When most people think of the Portuguese league, they think about youngsters and exciting, creative players. Overall, I think they’re right: wingers and attacking midfielders are our thing and, whether they are Portuguese or foreigners who came to make the jump, this is very much a hunting ground for the European elite. Sporting’s Gelson Martins is a key part of their set-up and depending on what he shows at the World Cup (you already know how clubs are), could very well move for figures around the 40M€ mark next summer. Benfica’s Zivkovic puts up some of the league’s finest numbers every time he plays but rarely plays, for reasons unknown. But you’ve probably heard of those guys and the “big three” just aren’t willing to sell their assets for less than humongous figures. What clubs often fail to look at is the other side of the coin: other Portuguese clubs often sell incredibly cheaply. Often burdened by troublesome financial situations, they have no leverage to refuse decent offers even if they’re well under the player’s market value. That price-quality ratio turns this league into an ideal yet somewhat unexplored shopping spot for mid-table sides in Spain, Italy and France. By way of contrast, the Premier League clubs are the rich friends who don’t really need to buy stuff on sale. Some clubs in particular have caught on: Nice got Jean Michaël Seri and Dalbert for a combined 3M€, from Paços de Ferreira and Vitória SC respectively and the bottom half of Ligue 1 has picked up a few others. Even the few guys that were slightly more expensive have been very much worth it: Zé Luiz has become a very interesting forward for champions Spartak in Russia – costing them 6.5M€ -, while you’d sure as hell give 7.2M€ for Diogo Jota today wouldn’t you? Also, remember when Jimmy Floyd Hasselbaink moved from Boavista to Leeds for less than 2M€ before costing Chelsea around 10 times that? (Maybe you do? I don’t, it was a month before I was born, but sounds like one hell of a deal!) So, let’s take a look at three interesting wide forwards popping up in lesser sides in Portugal, that clubs will be looking at, and figure out if they would be worth pursuing in the market. First name on the table is Shoya Nakajima. Since I know it’s a rarity to see a Japanese player around these parts, it’s worth mentioning that he plays for newly promoted side Portimonense who, due to contacts in Japan, have brought in a couple of J-League players over the last couple of seasons with moderate success. If you look at his initial numbers he looks straight up insane, that he’s highly rated makes sense and just being generally fun to watch. Playing as a wide forward from the left, he’s already scored 6 goals and sprinkled a couple of assists on top. He won his spot with the season already under way, that’s why he has played only ~700’ – and means we should be cautious in our interpretation. If we look at his xG Chain Template, it’s not surprising to see his numbers drop when looked at through xG glasses since he scored his six goals from only 21 shots and he takes a large portion of them from outside the box (~62%). That said, 0.29 xG/90 is still very decent for a wide forward, and five of his goals have come from inside the box so… I think he gets the concept. Beyond that, he is actually quite the complete creator, with above average dribbling and key pass numbers. A clever little footballer, his capacity to pierce through tight spaces from his low centre of gravity with the ball always under control should be highlighted. Any potential progression to a bigger team should be aided by that capacity to work against closed defences. Well, by that and by the fact that his team doesn’t really play like a small side in a traditional sense – Portimonense have the 4th highest goal tally in the league despite just being promoted (they also concede the 2nd most in the league so yes, they’re a very fun watch). Portimonense’s largest ever sale: Simy to Crotone (16/17) – 830k € Next up is Vitória SC’s Raphinha. Last season Vitória had their best season in years, finishing in fourth with an eight point margin to rivals Braga who had to settle for fifth. Raphinha was in his first season with the main team and his influence grew as the season went on, taking advantage of teammates’ injuries to get minutes  and finishing the season with 10 G+A in ~1700’. With player turnover in the summer, he became the team’s number one option out wide at just 20 years old. He is the league’s fourth top scorer with eight goals already, is playing in the Europa League and is deemed the star man for his side. He is bound to show up on radar of a lot of clubs but the question is, is he worth pursuing? Well, he is obviously overperforming when it comes to goals, but he is still putting up decent xG figures for a winger – reminder that this is a forward template and except if you’re called Mo Salah, you’re not really expected to be putting up 0.5 XG/90 from wide. Left footed playing from the right, he tends to appear well in the box where he takes a solid majority of his shots. Creation wise, he relies a lot on set-pieces to back up his key passing numbers but, on the other hand, is a good set-piece taker. For a player who is as technically able as he is, he doesn’t complete nor try as large of an amount of take-ons as one might expect, but it comes down to the set-up more than the individual ability. Vitória SC are very counter-attack reliant offensively, so his role is direct and heavily focused on exploiting his speed into open space and the timing of his runs into the box. I’m a bit doubtful of his potential to grow into a player for a possession-based big team set-up but could very well work as a Mahrez-esque asset for a mid-table side. The Liga NOS-Serie A route is a bit uncommon but since Raphinha carries Italian nationality alongside his Brazilian one, I can see it happening. Vitória SC’s largest ever sale: Bebe to Manchester United (10/11) – 8.8M€ Finally, Oghenekaro Etebo. Although semi-unknown as well, Etebo is, out of these three, the player with most press behind him. He’s been linked to Premier League teams multiple times over the last year (mainly Leicester but WBA and Arsenal as well) and, with his 13 senior caps, is a familiar face of this Nigeria side that qualified for the World Cup, so it’s pretty safe to assume he’ll be in Russia. All very positive signs for a 22-year-old who is now only on his second full season with Feirense. Let’s start by saying his output isn’t amazing, but it does match expectation and he is legitimately quite an interesting player. Often playing from the left in Feirense’s 4-2-3-1, he’s been deployed centrally a couple of times as well – either as a striker or as an attacking midfielder. In the national team, he has also been used in a central role with a lot of emphasis on late runs into the box. Back to the league, Feirense are in an awful run of form and are the third worst team at keeping possession of the ball. An even bigger issue is that they don’t play many long balls either (12th in the league). They want to keep the ball and play short with it, they’ve just been unable to. This means Etebo doesn’t get the ball anywhere near enough, is often positioned too deep to have much offensive impact so – on the other hand – gets more defensive action than most wide players. He is one of those players who I believe would look a lot better in a per-possession spectrum as opposed to per-90 minutes – something that has been discussed on Twitter a bit as of late. Working with what we’ve got, though, we have a player who has for sure been sipping on fruit from the xG tree over the summer: going from taking only 41% of his shots from inside the box last season to 66% in this one. In fact, he has already taken more shots from inside the 18 yard box in 17/18 than he did in all of 16/17. Although he doesn’t often provide that magical final ball, he is a very decent passer and quite a competent ball-carrier, combining his physicality with a capacity to dribble through tight spaces. With four goals and an assist, he has contributed directly to 45% of his team’s goals and has a skill-set versatile enough to adapt to quite a lot of systems. Feirense’s largest ever sale: Vaná to FC Porto (17/18) – 1M€ In conclusion, we’re often really focused in the high end of the transfer market, where absolutely every risk should be calculated due to the large amounts invested. If there’s a situation where teams should take a chance it’s when approaching these type of players – young, clearly talented, putting up above average numbers in a lesser context. I mention these club’s biggest sales to give you an idea of how little these players could go for. Vitória are a top 5 team in the country, so Raphinha could prove a tricky one to get for a reasonable value, but the others will for sure be picked up for values that won’t make a dent on the budget of pretty much any top-5 league team.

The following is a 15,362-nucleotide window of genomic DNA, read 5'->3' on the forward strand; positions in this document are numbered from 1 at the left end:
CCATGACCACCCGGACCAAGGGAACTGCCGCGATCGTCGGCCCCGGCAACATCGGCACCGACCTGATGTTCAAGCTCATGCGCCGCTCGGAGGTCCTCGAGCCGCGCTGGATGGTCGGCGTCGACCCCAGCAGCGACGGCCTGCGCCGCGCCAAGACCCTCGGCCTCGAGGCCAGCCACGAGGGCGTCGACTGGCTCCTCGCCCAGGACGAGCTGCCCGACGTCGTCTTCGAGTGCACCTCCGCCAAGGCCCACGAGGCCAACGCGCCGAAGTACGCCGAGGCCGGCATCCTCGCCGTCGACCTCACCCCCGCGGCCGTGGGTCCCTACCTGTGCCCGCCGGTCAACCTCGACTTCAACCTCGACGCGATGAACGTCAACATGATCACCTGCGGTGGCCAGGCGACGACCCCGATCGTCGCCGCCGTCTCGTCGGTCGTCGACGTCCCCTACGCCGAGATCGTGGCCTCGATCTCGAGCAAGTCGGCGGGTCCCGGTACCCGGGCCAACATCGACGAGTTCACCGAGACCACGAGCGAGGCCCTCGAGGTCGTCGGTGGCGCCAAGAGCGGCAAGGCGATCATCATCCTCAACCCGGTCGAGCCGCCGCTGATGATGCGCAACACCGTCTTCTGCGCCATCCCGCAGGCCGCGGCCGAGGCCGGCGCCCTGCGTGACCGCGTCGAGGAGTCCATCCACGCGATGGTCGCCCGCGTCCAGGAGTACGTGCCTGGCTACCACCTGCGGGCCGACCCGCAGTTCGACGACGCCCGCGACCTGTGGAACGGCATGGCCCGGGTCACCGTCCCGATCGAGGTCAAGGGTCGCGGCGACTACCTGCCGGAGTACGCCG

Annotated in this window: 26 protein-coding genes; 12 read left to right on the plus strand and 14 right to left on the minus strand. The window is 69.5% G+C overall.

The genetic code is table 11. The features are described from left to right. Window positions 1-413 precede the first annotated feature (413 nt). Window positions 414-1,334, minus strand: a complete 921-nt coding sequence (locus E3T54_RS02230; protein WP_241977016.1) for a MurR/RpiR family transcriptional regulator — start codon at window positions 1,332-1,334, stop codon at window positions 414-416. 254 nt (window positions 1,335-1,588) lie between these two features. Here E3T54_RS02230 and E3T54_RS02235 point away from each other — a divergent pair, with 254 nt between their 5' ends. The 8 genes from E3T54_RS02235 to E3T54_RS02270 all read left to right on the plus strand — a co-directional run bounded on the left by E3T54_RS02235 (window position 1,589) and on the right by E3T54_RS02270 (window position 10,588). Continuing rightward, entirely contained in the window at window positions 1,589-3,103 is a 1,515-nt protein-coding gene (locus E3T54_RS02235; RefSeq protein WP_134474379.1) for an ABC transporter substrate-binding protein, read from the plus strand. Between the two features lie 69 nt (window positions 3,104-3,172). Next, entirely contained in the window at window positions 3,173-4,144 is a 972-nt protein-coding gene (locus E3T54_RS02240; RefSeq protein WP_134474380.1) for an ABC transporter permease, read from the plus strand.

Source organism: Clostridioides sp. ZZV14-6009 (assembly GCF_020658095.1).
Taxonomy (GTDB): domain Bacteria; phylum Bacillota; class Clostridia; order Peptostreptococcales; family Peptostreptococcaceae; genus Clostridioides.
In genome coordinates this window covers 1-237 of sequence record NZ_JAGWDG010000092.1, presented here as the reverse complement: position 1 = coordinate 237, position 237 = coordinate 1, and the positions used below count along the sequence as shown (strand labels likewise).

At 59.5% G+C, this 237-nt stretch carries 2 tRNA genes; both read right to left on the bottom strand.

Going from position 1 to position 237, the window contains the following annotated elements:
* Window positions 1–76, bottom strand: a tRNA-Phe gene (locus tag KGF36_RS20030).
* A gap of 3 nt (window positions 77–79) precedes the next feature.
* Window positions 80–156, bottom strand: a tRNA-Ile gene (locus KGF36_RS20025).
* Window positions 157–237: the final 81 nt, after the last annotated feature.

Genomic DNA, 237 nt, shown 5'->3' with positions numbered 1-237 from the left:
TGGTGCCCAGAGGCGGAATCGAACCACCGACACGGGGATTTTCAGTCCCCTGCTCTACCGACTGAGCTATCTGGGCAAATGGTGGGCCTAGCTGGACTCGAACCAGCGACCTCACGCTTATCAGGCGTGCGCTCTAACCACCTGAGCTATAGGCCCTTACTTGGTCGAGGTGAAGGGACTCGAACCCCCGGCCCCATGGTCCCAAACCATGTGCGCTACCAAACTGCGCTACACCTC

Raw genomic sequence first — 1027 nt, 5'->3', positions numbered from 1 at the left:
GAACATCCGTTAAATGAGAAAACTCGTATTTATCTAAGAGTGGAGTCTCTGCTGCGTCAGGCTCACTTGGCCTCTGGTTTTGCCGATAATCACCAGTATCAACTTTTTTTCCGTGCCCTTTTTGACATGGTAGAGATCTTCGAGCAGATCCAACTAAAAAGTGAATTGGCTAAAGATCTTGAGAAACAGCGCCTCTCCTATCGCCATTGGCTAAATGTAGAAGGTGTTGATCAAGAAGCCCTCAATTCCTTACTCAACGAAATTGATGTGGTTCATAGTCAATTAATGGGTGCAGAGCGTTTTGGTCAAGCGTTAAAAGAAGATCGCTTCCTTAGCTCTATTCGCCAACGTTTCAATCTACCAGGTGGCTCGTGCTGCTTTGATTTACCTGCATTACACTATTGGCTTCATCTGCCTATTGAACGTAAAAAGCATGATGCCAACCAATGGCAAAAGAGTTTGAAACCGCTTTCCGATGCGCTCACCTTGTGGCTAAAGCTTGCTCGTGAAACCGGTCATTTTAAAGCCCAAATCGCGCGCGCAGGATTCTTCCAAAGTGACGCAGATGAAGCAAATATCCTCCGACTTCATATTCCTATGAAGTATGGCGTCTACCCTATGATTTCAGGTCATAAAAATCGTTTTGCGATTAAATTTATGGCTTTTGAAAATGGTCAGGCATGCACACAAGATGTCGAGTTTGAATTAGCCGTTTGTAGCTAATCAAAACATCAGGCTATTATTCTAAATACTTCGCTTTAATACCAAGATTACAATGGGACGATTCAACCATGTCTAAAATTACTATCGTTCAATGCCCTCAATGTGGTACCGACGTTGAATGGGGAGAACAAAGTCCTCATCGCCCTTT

Identifying Ligue 1’s Next Breakout Talent: Houssem Aouar